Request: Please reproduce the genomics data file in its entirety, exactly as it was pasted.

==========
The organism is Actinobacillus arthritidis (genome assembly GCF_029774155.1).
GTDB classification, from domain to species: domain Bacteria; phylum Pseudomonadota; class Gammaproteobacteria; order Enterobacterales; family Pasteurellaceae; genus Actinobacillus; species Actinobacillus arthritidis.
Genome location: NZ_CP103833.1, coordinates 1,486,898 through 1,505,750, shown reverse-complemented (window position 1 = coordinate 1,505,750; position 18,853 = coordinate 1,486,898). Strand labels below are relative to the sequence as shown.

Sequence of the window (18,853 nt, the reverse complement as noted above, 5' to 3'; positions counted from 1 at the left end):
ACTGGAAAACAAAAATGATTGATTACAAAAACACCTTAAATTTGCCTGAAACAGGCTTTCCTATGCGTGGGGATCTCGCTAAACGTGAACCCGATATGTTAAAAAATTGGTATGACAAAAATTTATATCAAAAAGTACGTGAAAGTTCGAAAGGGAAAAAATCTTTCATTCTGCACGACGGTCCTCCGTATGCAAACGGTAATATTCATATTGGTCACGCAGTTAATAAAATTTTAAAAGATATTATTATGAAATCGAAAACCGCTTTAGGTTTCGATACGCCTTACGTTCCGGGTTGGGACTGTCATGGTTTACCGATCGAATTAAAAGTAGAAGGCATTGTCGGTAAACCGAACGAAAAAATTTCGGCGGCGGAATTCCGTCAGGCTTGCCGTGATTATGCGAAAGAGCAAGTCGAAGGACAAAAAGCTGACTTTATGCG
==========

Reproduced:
The organism is Actinobacillus arthritidis (genome assembly GCF_029774155.1).
GTDB classification, from domain to species: domain Bacteria; phylum Pseudomonadota; class Gammaproteobacteria; order Enterobacterales; family Pasteurellaceae; genus Actinobacillus; species Actinobacillus arthritidis.
Genome location: NZ_CP103833.1, coordinates 1,486,898 through 1,505,750, shown reverse-complemented (window position 1 = coordinate 1,505,750; position 18,853 = coordinate 1,486,898). Strand labels below are relative to the sequence as shown.

Sequence of the window (18,853 nt, the reverse complement as noted above, 5' to 3'; positions counted from 1 at the left end):
ACTGGAAAACAAAAATGATTGATTACAAAAACACCTTAAATTTGCCTGAAACAGGCTTTCCTATGCGTGGGGATCTCGCTAAACGTGAACCCGATATGTTAAAAAATTGGTATGACAAAAATTTATATCAAAAAGTACGTGAAAGTTCGAAAGGGAAAAAATCTTTCATTCTGCACGACGGTCCTCCGTATGCAAACGGTAATATTCATATTGGTCACGCAGTTAATAAAATTTTAAAAGATATTATTATGAAATCGAAAACCGCTTTAGGTTTCGATACGCCTTACGTTCCGGGTTGGGACTGTCATGGTTTACCGATCGAATTAAAAGTAGAAGGCATTGTCGGTAAACCGAACGAAAAAATTTCGGCGGCGGAATTCCGTCAGGCTTGCCGTGATTATGCGAAAGAGCAAGTCGAAGGACAAAAAGCTGACTTTATGCG